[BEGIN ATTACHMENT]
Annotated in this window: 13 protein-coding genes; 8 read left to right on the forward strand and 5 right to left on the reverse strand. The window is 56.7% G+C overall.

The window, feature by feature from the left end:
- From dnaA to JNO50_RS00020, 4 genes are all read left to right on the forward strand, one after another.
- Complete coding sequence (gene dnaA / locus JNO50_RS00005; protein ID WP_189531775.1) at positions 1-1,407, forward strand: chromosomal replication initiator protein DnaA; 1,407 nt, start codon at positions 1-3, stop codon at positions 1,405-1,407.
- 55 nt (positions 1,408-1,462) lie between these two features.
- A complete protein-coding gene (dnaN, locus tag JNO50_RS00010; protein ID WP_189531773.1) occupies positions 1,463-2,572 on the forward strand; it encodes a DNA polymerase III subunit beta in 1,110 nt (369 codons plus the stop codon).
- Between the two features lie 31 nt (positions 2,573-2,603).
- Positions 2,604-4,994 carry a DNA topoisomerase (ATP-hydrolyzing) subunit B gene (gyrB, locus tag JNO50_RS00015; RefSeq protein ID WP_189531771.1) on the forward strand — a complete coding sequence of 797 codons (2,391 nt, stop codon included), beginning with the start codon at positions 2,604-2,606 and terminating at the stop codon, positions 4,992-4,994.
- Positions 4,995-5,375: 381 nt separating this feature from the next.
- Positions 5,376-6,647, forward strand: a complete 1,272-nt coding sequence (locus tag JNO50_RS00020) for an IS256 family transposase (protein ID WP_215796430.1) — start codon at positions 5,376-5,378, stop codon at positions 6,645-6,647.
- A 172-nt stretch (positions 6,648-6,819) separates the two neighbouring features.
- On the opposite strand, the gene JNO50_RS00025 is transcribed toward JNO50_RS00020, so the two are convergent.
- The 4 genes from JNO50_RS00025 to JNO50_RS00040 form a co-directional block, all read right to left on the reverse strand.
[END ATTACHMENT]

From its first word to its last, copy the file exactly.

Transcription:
Annotated in this window: 13 protein-coding genes; 8 read left to right on the forward strand and 5 right to left on the reverse strand. The window is 56.7% G+C overall.

The window, feature by feature from the left end:
- From dnaA to JNO50_RS00020, 4 genes are all read left to right on the forward strand, one after another.
- Complete coding sequence (gene dnaA / locus JNO50_RS00005; protein ID WP_189531775.1) at positions 1-1,407, forward strand: chromosomal replication initiator protein DnaA; 1,407 nt, start codon at positions 1-3, stop codon at positions 1,405-1,407.
- 55 nt (positions 1,408-1,462) lie between these two features.
- A complete protein-coding gene (dnaN, locus tag JNO50_RS00010; protein ID WP_189531773.1) occupies positions 1,463-2,572 on the forward strand; it encodes a DNA polymerase III subunit beta in 1,110 nt (369 codons plus the stop codon).
- Between the two features lie 31 nt (positions 2,573-2,603).
- Positions 2,604-4,994 carry a DNA topoisomerase (ATP-hydrolyzing) subunit B gene (gyrB, locus tag JNO50_RS00015; RefSeq protein ID WP_189531771.1) on the forward strand — a complete coding sequence of 797 codons (2,391 nt, stop codon included), beginning with the start codon at positions 2,604-2,606 and terminating at the stop codon, positions 4,992-4,994.
- Positions 4,995-5,375: 381 nt separating this feature from the next.
- Positions 5,376-6,647, forward strand: a complete 1,272-nt coding sequence (locus tag JNO50_RS00020) for an IS256 family transposase (protein ID WP_215796430.1) — start codon at positions 5,376-5,378, stop codon at positions 6,645-6,647.
- A 172-nt stretch (positions 6,648-6,819) separates the two neighbouring features.
- On the opposite strand, the gene JNO50_RS00025 is transcribed toward JNO50_RS00020, so the two are convergent.
- The 4 genes from JNO50_RS00025 to JNO50_RS00040 form a co-directional block, all read right to left on the reverse strand.